StrongPity APT back: targeting Syria and Turkey with new malware tools

by Ugnius Kiguolis - -

Watering hole attacks against the Kurdish community in Syria and Turkey aiming to exfiltrate data revealed

Trojanized tools used in hacker campaignsRetooled spyware got used in new advanced StrongPity hacker attacks.[1] Cybersecurity researchers revealed that attacks in Syria and Turkey with surveillance and intelligence exfiltration purposes were held by the persistent threat operators known as StrongPity.[2] The report states that the hacker group used new tools and tactics to control the compromised machines.

Using watering hole tactics to selectively infect victims and deploying a three-tier C&C infrastructure to thwart forensic investigations, the APT group leveraged Trojanized popular tools, such as archivers, file recovery applications, remote connections applications, utilities, and even security software, to cover a wide range of options that targeted victims might be seeking.

The threat group also is known as Promethium, and these hackers have already been tracked because malicious actors used many trojanized installers and abused the popularity of legitimate applications.[3] The advanced persistent threat – ATP group has been active since 2002 and exposed by researchers many times, but the group remains active.

Key findings of the politically motivated attacks

Information gathering is the main purpose of these attacks and applications, remote connection tools, security software get trojanized to cover many targeted devices and provide options dir the data gathering from victims. During the investigation, it was found that the group is interested in the Kurdish community, and threat placement was based on geopolitical context and recent conflicts in the particular region.[4]

besides this state-sponsored factor and political motivation, it was revealed that APT Group can search for valuable information and gather any files, documents, details from the machine. The watering hole attack allows to select targets in Turkey and Syria and use pre-defined IP addresses. Tracks can be easily hidden by using the 3-tiered C&C infrastructure that allows evading the forensic investigations. Trojanizing popular tools also ensure that campaigns fully work in favor of malicious actors.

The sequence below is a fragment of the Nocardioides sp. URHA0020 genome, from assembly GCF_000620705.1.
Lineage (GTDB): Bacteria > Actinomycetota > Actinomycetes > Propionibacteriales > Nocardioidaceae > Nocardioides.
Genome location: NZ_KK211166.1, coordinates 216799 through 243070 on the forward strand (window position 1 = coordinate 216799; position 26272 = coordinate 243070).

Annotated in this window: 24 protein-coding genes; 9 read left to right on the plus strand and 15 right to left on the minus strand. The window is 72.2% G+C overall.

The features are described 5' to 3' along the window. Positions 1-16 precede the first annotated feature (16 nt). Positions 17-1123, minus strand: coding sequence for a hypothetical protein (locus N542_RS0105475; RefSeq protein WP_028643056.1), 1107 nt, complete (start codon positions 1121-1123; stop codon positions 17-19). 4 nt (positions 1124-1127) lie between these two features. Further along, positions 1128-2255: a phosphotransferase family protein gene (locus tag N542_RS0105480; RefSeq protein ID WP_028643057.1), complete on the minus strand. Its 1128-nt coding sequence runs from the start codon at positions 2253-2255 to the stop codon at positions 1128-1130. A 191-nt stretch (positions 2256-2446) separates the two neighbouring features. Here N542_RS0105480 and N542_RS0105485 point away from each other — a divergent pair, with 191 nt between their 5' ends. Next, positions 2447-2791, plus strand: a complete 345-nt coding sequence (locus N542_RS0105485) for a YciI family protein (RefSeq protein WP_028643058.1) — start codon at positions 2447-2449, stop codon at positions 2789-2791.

When the device gets compromised and all the persistence ensuring components get laughed, data exfiltration procedures get launched on the machine. Specific filetype extensions are targeted in such attacks, so mechanisms loop around to find them. Temporary archives then get created and split into encrypted files. Eventually, these files get sent to the C&C server and deleted from the system, to avoid any tracking.

Spreading wider than Syria and Turkey

StrongPity was described as an evolving malware toolkit by researchers recently.[5] This is because the group uses a module called winprint32.exe and launched the document searching code that can find and transmit those collected files. The fake Firefox installed runs the check for security tools like Malwarebytes or ESET before the malware payload is dropped on the system.

These functions can indicate that malware creators can be part of the enterprise that is called hacker-for-hire. Also, even when the main targets are Syria and Turkey, hackers expand further and infect users' devices in Colombia, India, Canada, Vietnam. Trojanized versions of Firefox, VPNpro, DriverPack, and other applications get used.

Investigation revealed at least 47 different servers with various functionalities. Researchers stats that group is released new campaigns been after being exposed, so this is the resilient group, and it is a question if Promethium is going to stop soon.

Its campaigns have been exposed several times, but that was not enough to make the actors behind it to make them stop.

About the author
Ugnius Kiguolis
Ugnius Kiguolis - The mastermind

Ugnius Kiguolis is a professional malware analyst who is also the founder and the owner of 2-Spyware. At the moment, he takes over as Editor-in-chief.

Contact Ugnius Kiguolis
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